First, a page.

Generic Drug for Enlarged Prostate Approved

FDA OKs Generic Version of Flomax for Treatment of BPH

Medically Reviewed by Louise Chang, MD on March 02, 2010

March 2, 2010 --The first generic version of Flomax, a medication to treat the signs and symptoms of an enlarged prostate gland, has won the approval of the FDA.

The generic version of Flomax, known as tamsulosin, will be made by IMPAX Laboratories of Haywood, Calif. Under FDA regulations, the generic versions must meet the same standards as the brand name drug, says Gary Buehler, director of the FDA Office of Generic Drugs, in a news release.

Enlargement of the prostate gland, a condition known as benign prostatic hyperplasia (BPH), is common among men as they age. More than half of men 60 and older and more than 90% of those 70 and older have BPH symptoms, including a weak urine stream, leaking or dribbling, frequent need to urinate at night, and urinary urgency.

The condition is not cancerous.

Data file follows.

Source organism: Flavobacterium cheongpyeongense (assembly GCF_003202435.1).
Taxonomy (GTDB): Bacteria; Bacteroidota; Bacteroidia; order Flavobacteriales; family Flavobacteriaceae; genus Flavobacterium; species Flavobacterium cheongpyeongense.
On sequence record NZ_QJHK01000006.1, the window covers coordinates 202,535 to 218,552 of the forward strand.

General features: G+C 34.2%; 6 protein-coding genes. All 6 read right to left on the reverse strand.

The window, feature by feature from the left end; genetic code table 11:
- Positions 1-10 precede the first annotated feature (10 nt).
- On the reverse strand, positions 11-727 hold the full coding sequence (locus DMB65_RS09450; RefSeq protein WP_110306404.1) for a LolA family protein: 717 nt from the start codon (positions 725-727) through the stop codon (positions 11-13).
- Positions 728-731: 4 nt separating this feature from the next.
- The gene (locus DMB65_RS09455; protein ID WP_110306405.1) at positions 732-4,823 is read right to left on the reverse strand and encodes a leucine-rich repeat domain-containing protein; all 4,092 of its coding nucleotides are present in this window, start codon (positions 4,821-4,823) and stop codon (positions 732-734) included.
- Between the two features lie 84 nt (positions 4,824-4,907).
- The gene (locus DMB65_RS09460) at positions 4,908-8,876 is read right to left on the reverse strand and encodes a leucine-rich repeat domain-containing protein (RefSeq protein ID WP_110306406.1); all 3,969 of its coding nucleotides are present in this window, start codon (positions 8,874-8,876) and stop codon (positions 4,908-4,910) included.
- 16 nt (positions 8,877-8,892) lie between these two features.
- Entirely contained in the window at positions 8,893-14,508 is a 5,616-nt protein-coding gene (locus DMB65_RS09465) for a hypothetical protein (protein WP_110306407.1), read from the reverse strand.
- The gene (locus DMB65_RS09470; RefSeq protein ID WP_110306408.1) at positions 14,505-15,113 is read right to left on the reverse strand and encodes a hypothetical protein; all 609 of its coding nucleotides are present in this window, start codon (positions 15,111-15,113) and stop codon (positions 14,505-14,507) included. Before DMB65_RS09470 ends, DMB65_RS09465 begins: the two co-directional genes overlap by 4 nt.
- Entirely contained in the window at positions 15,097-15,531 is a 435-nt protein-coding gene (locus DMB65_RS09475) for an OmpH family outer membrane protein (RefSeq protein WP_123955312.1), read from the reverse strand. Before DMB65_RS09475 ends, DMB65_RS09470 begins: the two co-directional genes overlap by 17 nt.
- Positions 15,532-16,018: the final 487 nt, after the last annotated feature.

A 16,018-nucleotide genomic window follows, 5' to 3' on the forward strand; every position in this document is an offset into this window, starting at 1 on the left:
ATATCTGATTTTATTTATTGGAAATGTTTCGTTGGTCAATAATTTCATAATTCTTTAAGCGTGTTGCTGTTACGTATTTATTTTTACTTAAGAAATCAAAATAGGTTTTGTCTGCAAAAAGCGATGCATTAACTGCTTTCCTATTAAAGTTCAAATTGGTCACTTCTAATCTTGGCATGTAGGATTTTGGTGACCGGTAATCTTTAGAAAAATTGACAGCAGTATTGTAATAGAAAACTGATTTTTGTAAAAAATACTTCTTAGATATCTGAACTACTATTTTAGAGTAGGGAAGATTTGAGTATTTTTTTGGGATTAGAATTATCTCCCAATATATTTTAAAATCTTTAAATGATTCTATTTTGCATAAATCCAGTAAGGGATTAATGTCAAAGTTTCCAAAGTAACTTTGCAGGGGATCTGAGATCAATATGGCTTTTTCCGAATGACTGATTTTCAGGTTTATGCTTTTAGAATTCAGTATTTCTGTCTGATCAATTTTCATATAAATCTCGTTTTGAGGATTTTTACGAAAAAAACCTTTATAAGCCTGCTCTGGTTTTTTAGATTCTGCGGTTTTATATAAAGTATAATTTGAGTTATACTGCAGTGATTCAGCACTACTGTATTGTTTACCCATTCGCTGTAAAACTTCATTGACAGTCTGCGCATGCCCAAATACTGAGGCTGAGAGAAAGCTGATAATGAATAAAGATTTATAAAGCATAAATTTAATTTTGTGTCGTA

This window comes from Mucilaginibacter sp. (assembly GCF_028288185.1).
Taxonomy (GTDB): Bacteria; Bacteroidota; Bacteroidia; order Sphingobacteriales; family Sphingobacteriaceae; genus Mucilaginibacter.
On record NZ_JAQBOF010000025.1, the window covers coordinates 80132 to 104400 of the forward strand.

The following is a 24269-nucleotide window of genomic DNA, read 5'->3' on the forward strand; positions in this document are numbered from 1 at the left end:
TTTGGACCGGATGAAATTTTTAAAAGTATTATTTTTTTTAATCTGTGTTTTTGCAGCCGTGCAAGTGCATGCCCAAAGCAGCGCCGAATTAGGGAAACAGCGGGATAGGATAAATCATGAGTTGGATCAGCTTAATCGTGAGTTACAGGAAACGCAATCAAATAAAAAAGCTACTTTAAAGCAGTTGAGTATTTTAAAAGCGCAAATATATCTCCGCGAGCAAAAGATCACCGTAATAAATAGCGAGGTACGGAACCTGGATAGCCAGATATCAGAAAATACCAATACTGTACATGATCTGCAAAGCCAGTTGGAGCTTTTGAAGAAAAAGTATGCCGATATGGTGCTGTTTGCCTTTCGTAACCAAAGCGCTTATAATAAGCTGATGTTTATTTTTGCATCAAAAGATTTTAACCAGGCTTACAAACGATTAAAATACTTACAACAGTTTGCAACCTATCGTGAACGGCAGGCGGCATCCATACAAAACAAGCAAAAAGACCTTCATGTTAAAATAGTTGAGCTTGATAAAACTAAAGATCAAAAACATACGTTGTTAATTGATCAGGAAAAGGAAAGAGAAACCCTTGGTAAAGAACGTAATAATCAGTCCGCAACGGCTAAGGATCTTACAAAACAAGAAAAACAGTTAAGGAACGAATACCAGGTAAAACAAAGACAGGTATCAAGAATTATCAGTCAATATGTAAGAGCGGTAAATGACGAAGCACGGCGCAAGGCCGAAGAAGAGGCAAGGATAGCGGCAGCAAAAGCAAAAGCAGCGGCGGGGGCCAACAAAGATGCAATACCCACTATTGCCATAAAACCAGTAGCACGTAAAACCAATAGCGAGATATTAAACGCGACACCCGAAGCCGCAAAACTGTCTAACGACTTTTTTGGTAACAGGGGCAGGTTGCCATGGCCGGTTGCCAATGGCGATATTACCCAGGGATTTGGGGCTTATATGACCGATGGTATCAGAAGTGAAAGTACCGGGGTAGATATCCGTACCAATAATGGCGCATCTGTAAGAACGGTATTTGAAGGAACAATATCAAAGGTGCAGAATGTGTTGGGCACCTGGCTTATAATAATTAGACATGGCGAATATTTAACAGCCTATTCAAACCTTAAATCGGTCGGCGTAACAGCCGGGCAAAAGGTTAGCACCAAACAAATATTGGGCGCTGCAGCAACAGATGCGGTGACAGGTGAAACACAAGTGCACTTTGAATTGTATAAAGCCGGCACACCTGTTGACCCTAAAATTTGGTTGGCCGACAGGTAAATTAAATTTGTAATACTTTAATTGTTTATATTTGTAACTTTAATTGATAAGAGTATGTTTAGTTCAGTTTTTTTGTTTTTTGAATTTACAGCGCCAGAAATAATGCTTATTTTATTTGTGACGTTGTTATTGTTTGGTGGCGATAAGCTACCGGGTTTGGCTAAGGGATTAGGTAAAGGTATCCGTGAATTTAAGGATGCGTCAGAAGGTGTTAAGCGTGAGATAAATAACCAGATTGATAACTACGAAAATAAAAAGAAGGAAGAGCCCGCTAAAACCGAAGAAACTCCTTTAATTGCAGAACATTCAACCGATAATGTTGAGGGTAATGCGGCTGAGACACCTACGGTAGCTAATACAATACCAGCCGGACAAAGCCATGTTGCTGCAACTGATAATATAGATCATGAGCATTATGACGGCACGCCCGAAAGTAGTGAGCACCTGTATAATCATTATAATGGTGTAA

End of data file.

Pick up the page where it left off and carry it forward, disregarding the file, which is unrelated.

The prostate is a walnut-shaped gland located just below the bladder. It produces fluid for semen. But when it grows too big, the prostate puts pressure on the urine-carrying canal or urethra, which passes through the prostate, and this can result in the urinary symptoms.

According to information on the Flomax web site, the drug works by relaxing muscles in the prostate and in the neck of the bladder. Somewhat like releasing a pinched straw, it is then easier for urine to pass out of the body.

Those taking the drug are cautioned to avoid hazardous tasks or driving until they know how the drug affects them. Commonly reported side effects include a runny nose, dizziness, and a decrease in semen, although the drug is not linked with a decrease in sex drive nor impotence.